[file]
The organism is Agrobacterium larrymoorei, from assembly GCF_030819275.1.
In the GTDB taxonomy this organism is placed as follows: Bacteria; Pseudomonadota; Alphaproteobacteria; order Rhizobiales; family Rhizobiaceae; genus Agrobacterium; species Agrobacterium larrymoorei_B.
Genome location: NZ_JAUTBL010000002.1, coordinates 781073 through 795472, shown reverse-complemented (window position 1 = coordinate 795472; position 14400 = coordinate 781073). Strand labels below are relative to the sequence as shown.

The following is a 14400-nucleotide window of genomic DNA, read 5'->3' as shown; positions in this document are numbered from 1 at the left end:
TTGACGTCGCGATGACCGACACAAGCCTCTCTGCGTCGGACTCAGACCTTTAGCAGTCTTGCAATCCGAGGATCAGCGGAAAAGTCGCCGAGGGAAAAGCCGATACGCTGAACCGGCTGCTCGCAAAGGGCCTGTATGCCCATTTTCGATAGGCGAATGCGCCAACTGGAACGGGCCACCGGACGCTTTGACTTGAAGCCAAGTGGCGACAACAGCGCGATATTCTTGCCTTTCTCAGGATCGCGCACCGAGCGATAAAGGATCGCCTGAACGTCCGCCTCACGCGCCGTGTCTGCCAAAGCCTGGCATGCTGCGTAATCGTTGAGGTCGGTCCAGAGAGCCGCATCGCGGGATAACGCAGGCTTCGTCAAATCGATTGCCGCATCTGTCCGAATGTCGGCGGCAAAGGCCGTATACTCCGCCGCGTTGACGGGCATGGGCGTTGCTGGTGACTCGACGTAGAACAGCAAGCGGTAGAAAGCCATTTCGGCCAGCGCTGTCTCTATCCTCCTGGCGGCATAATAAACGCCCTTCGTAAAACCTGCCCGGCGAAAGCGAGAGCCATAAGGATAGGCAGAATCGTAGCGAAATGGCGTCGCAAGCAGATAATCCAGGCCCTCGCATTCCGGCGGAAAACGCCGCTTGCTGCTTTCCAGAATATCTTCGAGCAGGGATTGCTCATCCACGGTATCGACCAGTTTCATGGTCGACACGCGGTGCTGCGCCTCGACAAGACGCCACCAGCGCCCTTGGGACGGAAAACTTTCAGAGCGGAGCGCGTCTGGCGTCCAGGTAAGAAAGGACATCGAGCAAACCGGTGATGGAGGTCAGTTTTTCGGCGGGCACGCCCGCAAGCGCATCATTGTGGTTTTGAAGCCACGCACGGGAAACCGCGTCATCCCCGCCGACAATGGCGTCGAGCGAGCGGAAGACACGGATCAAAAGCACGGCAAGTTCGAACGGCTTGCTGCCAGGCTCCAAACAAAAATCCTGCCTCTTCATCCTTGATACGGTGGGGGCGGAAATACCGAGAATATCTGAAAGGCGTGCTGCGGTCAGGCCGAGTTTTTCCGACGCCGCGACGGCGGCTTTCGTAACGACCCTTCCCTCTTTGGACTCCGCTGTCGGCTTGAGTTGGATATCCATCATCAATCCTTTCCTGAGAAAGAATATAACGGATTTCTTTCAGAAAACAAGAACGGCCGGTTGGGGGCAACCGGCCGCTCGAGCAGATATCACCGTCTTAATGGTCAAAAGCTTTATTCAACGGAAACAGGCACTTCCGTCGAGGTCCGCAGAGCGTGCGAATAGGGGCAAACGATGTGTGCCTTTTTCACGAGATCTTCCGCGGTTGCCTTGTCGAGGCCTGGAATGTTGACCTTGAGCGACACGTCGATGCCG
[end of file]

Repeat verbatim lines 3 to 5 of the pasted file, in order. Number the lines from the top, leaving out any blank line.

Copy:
Genome location: NZ_JAUTBL010000002.1, coordinates 781073 through 795472, shown reverse-complemented (window position 1 = coordinate 795472; position 14400 = coordinate 781073). Strand labels below are relative to the sequence as shown.

The following is a 14400-nucleotide window of genomic DNA, read 5'->3' as shown; positions in this document are numbered from 1 at the left end:
TTGACGTCGCGATGACCGACACAAGCCTCTCTGCGTCGGACTCAGACCTTTAGCAGTCTTGCAATCCGAGGATCAGCGGAAAAGTCGCCGAGGGAAAAGCCGATACGCTGAACCGGCTGCTCGCAAAGGGCCTGTATGCCCATTTTCGATAGGCGAATGCGCCAACTGGAACGGGCCACCGGACGCTTTGACTTGAAGCCAAGTGGCGACAACAGCGCGATATTCTTGCCTTTCTCAGGATCGCGCACCGAGCGATAAAGGATCGCCTGAACGTCCGCCTCACGCGCCGTGTCTGCCAAAGCCTGGCATGCTGCGTAATCGTTGAGGTCGGTCCAGAGAGCCGCATCGCGGGATAACGCAGGCTTCGTCAAATCGATTGCCGCATCTGTCCGAATGTCGGCGGCAAAGGCCGTATACTCCGCCGCGTTGACGGGCATGGGCGTTGCTGGTGACTCGACGTAGAACAGCAAGCGGTAGAAAGCCATTTCGGCCAGCGCTGTCTCTATCCTCCTGGCGGCATAATAAACGCCCTTCGTAAAACCTGCCCGGCGAAAGCGAGAGCCATAAGGATAGGCAGAATCGTAGCGAAATGGCGTCGCAAGCAGATAATCCAGGCCCTCGCATTCCGGCGGAAAACGCCGCTTGCTGCTTTCCAGAATATCTTCGAGCAGGGATTGCTCATCCACGGTATCGACCAGTTTCATGGTCGACACGCGGTGCTGCGCCTCGACAAGACGCCACCAGCGCCCTTGGGACGGAAAACTTTCAGAGCGGAGCGCGTCTGGCGTCCAGGTAAGAAAGGACATCGAGCAAACCGGTGATGGAGGTCAGTTTTTCGGCGGGCACGCCCGCAAGCGCATCATTGTGGTTTTGAAGCCACGCACGGGAAACCGCGTCATCCCCGCCGACAATGGCGTCGAGCGAGCGGAAGACACGGATCAAAAGCACGGCAAGTTCGAACGGCTTGCTGCCAGGCTCCAAACAAAAATCCTGCCTCTTCATCCTTGATACGGTGGGGGCGGAAATACCGAGAATATCTGAAAGGCGTGCTGCGGTCAGGCCGAGTTTTTCCGACGCCGCGACGGCGGCTTTCGTAACGACCCTTCCCTCTTTGGACTCCGCTGTCGGCTTGAGTTGGATATCCATCATCAATCCTTTCCTGAGAAAGAATATAACGGATTTCTTTCAGAAAACAAGAACGGCCGGTTGGGGGCAACCGGCCGCTCGAGCAGATATCACCGTCTTAATGGTCAAAAGCTTTATTCAACGGAAACAGGCACTTCCGTCGAGGTCCGCAGAGCGTGCGAATAGGGGCAAACGATGTGTGCCTTTTTCACGAGATCTTCCGCGGTTGCCTTGTCGAGGCCTGGAATGTTGACCTTGAGCGACACGTCGATGCCG